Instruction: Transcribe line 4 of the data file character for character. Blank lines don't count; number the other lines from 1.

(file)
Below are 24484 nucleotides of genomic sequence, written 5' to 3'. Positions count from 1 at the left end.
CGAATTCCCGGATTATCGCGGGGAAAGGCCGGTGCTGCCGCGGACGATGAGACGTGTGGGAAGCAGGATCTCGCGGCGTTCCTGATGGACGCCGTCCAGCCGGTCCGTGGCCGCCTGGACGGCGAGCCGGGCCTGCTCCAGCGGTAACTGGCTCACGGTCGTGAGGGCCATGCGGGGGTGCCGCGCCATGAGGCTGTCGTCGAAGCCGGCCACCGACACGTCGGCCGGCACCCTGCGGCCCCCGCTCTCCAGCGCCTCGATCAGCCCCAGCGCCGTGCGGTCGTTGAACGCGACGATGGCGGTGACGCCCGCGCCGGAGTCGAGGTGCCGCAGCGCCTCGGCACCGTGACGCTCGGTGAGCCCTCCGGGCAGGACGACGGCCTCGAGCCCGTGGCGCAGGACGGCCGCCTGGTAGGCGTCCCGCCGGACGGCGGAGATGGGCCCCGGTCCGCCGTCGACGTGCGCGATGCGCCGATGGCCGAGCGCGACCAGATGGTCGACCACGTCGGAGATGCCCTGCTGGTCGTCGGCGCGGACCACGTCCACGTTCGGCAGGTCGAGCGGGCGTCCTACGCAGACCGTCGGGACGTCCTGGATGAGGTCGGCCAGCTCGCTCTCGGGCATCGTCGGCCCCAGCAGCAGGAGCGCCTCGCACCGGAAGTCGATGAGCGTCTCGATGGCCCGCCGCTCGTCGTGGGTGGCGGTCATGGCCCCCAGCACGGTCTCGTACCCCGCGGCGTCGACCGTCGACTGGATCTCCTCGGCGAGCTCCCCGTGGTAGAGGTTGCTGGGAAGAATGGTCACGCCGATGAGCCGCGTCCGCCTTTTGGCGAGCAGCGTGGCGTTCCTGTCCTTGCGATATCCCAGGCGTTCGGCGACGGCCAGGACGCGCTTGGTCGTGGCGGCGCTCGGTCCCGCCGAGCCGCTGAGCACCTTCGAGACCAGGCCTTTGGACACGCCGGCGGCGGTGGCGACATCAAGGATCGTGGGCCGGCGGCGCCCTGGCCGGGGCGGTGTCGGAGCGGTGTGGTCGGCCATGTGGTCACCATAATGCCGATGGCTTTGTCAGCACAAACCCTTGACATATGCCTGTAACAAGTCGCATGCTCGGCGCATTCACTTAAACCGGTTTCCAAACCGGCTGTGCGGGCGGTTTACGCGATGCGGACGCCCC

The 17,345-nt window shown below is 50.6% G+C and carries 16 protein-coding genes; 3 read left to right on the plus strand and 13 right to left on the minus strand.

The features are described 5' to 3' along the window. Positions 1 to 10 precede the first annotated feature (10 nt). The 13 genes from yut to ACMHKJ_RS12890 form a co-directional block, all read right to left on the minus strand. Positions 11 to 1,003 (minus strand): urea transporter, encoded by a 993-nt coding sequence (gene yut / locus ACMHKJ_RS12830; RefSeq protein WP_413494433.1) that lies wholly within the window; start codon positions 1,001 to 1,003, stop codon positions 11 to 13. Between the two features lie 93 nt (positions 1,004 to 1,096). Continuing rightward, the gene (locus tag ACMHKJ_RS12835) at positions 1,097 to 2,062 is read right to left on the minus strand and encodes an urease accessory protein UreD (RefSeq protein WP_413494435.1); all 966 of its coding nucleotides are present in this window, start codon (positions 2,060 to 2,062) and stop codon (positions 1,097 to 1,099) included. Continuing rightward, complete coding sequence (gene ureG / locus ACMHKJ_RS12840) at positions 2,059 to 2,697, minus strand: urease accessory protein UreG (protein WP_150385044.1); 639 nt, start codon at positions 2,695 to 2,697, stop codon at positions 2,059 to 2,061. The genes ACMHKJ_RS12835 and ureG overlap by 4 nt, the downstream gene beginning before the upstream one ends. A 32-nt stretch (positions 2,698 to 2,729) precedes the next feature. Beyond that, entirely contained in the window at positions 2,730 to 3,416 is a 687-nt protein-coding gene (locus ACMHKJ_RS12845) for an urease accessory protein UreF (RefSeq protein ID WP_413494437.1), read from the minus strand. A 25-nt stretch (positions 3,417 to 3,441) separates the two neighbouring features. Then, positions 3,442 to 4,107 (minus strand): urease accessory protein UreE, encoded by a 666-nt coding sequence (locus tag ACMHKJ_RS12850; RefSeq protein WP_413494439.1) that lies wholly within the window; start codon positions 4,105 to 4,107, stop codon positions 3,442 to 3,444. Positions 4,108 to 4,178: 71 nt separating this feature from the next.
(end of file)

The features are described 5' to 3' along the window. Positions 1 to 10 precede the first annotated feature (10 nt). The 13 genes from yut to ACMHKJ_RS12890 form a co-directional block, all read right to left on the minus strand. Positions 11 to 1,003 (minus strand): urea transporter, encoded by a 993-nt coding sequence (gene yut / locus ACMHKJ_RS12830; RefSeq protein WP_413494433.1) that lies wholly within the window; start codon positions 1,001 to 1,003, stop codon positions 11 to 13. Between the two features lie 93 nt (positions 1,004 to 1,096). Continuing rightward, the gene (locus tag ACMHKJ_RS12835) at positions 1,097 to 2,062 is read right to left on the minus strand and encodes an urease accessory protein UreD (RefSeq protein WP_413494435.1); all 966 of its coding nucleotides are present in this window, start codon (positions 2,060 to 2,062) and stop codon (positions 1,097 to 1,099) included. Continuing rightward, complete coding sequence (gene ureG / locus ACMHKJ_RS12840) at positions 2,059 to 2,697, minus strand: urease accessory protein UreG (protein WP_150385044.1); 639 nt, start codon at positions 2,695 to 2,697, stop codon at positions 2,059 to 2,061. The genes ACMHKJ_RS12835 and ureG overlap by 4 nt, the downstream gene beginning before the upstream one ends. A 32-nt stretch (positions 2,698 to 2,729) precedes the next feature. Beyond that, entirely contained in the window at positions 2,730 to 3,416 is a 687-nt protein-coding gene (locus ACMHKJ_RS12845) for an urease accessory protein UreF (RefSeq protein ID WP_413494437.1), read from the minus strand. A 25-nt stretch (positions 3,417 to 3,441) separates the two neighbouring features. Then, positions 3,442 to 4,107 (minus strand): urease accessory protein UreE, encoded by a 666-nt coding sequence (locus tag ACMHKJ_RS12850; RefSeq protein WP_413494439.1) that lies wholly within the window; start codon positions 4,105 to 4,107, stop codon positions 3,442 to 3,444. Positions 4,108 to 4,178: 71 nt separating this feature from the next.